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The Forest History Society's Educational Outreach Program

Programs in library and archival collecting, publication, and oral history have long been the Forest History Society's (FHS) primary means of educating adults about the history of human interaction with the forested environment. In the 1990s FHS recognized that improved technologies offered an unrealized potential for disseminating information in innovative ways. The initial phase of the new education program involved the development of a middle school environmental education curriculum that is delivered free on the web.

A more recent effort has produced a teachers guide to the U.S. Forest Service centennial history film entitled: The Greatest Good.

As time and funding permit FHS offers teacher institutes around the country to introduce the curriculum and other resources to educators.

FHS plans to pursue additional educational efforts in the future that will provide further insight into the history of relationships between people, forests, and natural resources. Suggestions are welcome. Contact: Cheryl Oakes (coakes@duke.edu)



If Trees Could Talk: A Curriculum in Environmental History

If Trees Could Talk: A Curriculum in Environmental History is an 11-module, middle school curriculum that gives teachers the opportunity to download social studies activities that are based upon archival materials. The centerpiece of each module is a compilation of primary resources--documents, maps, newspaper articles, oral histories or photographs--from which students are asked to gather, examine, and analyze information, and synthesize insights. The curriculum is presently being tested by teachers around the United States and has already generated much popular support.

Green Teacher magazine published an article titled "Environmental History: If Trees Could Talk" that highlights the ways in which If Trees Could Talk: A Curriculum in Environmental History can help students develop a deeper understanding of the history of human-land relationships. Former FHS education consultants Marsha Alibrandi and Lucy Laffitte, together with FHS president Steve Anderson and FHS librarian Cheryl Oakes, authored the piece, which reached an estimated 13,000 classroom teachers in the United States and Canada. The article was included in Teaching Green - The Middle Years: Hands-on Learning in Grades 6-8, an anthology of the best articles to appear in Green Teacher magazine in the last decade. Several workshops conducted in Minnesota, Oregon, North Carolina and Connecticut, have also helped to promote the value of history to environmental education.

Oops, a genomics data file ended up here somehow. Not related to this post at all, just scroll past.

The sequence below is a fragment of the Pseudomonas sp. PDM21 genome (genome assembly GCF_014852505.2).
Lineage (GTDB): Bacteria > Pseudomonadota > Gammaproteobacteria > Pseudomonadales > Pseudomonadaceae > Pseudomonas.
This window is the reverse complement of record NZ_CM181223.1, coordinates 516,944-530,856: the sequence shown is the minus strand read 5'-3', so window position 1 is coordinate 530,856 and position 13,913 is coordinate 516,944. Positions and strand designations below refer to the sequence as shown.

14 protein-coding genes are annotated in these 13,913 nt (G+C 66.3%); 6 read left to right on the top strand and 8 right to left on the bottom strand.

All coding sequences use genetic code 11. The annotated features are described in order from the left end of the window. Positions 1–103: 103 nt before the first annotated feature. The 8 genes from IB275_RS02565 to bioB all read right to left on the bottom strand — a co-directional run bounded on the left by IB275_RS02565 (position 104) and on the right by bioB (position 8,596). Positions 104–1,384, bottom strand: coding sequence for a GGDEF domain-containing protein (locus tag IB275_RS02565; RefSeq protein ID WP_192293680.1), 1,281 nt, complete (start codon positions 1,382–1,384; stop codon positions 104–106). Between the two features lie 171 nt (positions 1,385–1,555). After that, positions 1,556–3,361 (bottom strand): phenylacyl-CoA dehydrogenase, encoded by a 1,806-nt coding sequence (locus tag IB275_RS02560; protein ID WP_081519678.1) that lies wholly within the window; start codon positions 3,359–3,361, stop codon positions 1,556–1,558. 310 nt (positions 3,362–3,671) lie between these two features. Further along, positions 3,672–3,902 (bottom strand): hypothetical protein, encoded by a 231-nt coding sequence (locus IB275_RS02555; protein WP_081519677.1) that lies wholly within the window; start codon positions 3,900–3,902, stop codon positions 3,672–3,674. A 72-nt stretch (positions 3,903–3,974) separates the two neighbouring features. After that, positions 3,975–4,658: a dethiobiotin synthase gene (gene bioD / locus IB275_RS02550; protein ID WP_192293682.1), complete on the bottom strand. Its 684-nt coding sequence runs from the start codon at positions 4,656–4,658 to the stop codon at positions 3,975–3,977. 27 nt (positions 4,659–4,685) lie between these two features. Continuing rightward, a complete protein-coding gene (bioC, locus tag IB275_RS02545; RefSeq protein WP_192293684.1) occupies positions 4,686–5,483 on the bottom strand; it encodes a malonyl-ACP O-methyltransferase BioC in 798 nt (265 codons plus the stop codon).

The Greatest Good Teachers Guide

The Greatest Good film was produced by the U.S. Forest Service in honor of its Centennial celebration in 2005 and provides an in-depth look at natural resource management during the 20th century. The use of this film in a classroom offers an ideal way for students to study many related issues such as forest conservation, the role of fire in our society, wildlife protection, human impacts on the environment, and environmental decision-making in a democracy. The Greatest Good Teachers Guide suggests a variety of ways to utilize portions of the film in K-12 classrooms.

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©2004 FOREST HISTORY SOCIETY
Updated: July 2, 2012